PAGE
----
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Military v. Climate Security: U.S. and China Worlds Apart

The Chinese are spending 1/6th as much as the U.S. on their military and investing twice as much on clean energy technology

By Elizabeth McGowan

Jan 11, 2011

WASHINGTON—While China is already boasting “All aboard!” on a network of sleek passenger trains that zip 200 mph and beyond between major urban centers, the United States is still fussing about where to install a single high-speed rail line for a proposed California project.

That’s just a snapshot of how this country continues to lag behind its Asian competitor on the clean technology front.

Can America ever catch up? Yes, says Washington research fellow Miriam Pemberton. But it means taking a $100 billion-dollar bite out of the defense budget annually.

But prospects for that look dim. Many key leaders in a Republican-majority House have declared the Department of Defense off limits—even as they claim to be wielding hatchets for slicing away “waste” to lift the country out of economic doldrums.

An inside-the-Beltway defense contractor who asked to speak off the record told SolveClimate News in an interview that Congress won’t be lopping significant amounts from the defense budget anytime soon. And even if it did, that money would not be redirected toward a clean technology deficit.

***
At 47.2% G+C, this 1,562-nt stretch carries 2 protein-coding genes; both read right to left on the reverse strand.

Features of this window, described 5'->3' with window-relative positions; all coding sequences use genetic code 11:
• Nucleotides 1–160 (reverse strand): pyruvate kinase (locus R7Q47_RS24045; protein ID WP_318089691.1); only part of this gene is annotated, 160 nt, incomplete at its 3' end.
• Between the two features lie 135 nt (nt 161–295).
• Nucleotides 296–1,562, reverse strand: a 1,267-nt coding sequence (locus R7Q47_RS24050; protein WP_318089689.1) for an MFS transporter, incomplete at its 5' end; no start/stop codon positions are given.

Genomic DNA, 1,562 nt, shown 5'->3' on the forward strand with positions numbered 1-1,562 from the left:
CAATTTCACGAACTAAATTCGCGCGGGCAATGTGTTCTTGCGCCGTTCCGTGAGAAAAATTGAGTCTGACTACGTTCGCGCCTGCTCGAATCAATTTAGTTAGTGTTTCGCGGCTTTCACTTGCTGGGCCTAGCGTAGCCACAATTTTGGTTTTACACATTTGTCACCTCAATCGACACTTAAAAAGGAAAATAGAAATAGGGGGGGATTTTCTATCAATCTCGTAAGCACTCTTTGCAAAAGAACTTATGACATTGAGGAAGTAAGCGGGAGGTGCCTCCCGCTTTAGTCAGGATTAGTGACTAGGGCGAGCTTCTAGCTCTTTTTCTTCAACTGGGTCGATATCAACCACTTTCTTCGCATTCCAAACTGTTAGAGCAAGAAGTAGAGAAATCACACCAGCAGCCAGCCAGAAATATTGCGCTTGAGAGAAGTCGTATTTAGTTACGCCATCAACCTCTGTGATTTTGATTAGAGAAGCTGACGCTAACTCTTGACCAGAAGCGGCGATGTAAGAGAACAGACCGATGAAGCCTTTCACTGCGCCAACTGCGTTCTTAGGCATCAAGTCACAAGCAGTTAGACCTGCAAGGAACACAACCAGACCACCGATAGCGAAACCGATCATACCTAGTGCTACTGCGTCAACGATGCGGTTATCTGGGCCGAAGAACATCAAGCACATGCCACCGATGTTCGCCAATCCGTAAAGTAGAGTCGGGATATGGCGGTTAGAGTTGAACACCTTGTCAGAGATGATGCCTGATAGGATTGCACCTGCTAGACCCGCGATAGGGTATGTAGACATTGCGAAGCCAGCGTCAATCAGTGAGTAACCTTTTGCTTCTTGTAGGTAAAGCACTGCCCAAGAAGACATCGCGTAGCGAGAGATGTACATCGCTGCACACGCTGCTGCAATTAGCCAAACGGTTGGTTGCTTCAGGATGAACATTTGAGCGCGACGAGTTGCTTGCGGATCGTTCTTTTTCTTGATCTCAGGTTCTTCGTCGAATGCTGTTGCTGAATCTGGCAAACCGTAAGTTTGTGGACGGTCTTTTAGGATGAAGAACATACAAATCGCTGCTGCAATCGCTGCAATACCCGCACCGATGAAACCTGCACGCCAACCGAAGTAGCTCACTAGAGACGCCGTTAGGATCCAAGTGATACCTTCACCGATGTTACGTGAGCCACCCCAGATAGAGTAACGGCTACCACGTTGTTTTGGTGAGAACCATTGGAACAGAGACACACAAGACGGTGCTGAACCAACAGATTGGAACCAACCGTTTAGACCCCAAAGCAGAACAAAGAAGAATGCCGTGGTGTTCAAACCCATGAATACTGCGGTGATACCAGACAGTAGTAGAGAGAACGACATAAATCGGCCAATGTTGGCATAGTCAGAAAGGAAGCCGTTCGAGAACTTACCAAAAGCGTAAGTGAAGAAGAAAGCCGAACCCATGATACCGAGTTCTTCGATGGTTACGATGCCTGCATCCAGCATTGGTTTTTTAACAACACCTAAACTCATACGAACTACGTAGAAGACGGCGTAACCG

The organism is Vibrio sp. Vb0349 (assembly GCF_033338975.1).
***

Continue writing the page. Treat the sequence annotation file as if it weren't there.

“The idea that we will whack the Department of Defense to make the Department of Energy robust is a fantasy,” he said. “DOD might be cut some. The question is, what happens to that money? I can’t see those resources going toward DOE. That shift will not occur.”

Chasing China’s Investment Numbers

But Pemberton, who researches demilitarization issues for the Institute for Policy Studies’ Foreign Policy in Focus project, says Congress is missing the big picture.

If the effects of climate change are indeed so dire, she asks, then why shouldn’t defense dollars be redistributed toward DOE and other federal outlets such as the Environmental Protection Agency, the Department of Labor, the Department of Transportation and the National Oceanic and Atmospheric Administration that can play integral roles in avoiding these impending disasters?

Endowing those agencies with more cash to shrink carbon footprints, launch green jobs and advance clean technologies could mitigate the chaos of severe floods, droughts, heat waves and rising sea levels that climate scientists are predicting and witnessing. That could lessen the U.S. military’s concerns about having to tamp down unrest caused by climatic events worldwide.

“By cutting the defense budget we would be substituting the green (technology) race for the arms race started by Sputnik,” Pemberton said in an interview. “It’s a way of keeping up with the Chinese and saving the planet.”

Pemberton isn’t just speaking off the cuff. Her intensive research has compared U.S.-China expenditures—and her arithmetic is jarring.